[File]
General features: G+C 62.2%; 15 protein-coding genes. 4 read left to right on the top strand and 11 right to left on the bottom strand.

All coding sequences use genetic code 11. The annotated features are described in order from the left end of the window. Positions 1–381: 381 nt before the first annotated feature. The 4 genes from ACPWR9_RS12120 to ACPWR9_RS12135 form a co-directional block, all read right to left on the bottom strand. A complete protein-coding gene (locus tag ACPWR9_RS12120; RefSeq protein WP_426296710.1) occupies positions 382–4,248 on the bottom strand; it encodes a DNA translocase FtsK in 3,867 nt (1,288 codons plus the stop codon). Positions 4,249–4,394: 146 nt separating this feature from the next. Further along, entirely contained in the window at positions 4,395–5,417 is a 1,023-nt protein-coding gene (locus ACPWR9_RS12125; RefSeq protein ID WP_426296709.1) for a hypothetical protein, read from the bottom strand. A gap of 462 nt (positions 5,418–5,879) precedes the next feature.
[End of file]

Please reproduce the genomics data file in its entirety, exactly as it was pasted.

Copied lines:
General features: G+C 62.2%; 15 protein-coding genes. 4 read left to right on the top strand and 11 right to left on the bottom strand.

All coding sequences use genetic code 11. The annotated features are described in order from the left end of the window. Positions 1–381: 381 nt before the first annotated feature. The 4 genes from ACPWR9_RS12120 to ACPWR9_RS12135 form a co-directional block, all read right to left on the bottom strand. A complete protein-coding gene (locus tag ACPWR9_RS12120; RefSeq protein WP_426296710.1) occupies positions 382–4,248 on the bottom strand; it encodes a DNA translocase FtsK in 3,867 nt (1,288 codons plus the stop codon). Positions 4,249–4,394: 146 nt separating this feature from the next. Further along, entirely contained in the window at positions 4,395–5,417 is a 1,023-nt protein-coding gene (locus ACPWR9_RS12125; RefSeq protein ID WP_426296709.1) for a hypothetical protein, read from the bottom strand. A gap of 462 nt (positions 5,418–5,879) precedes the next feature.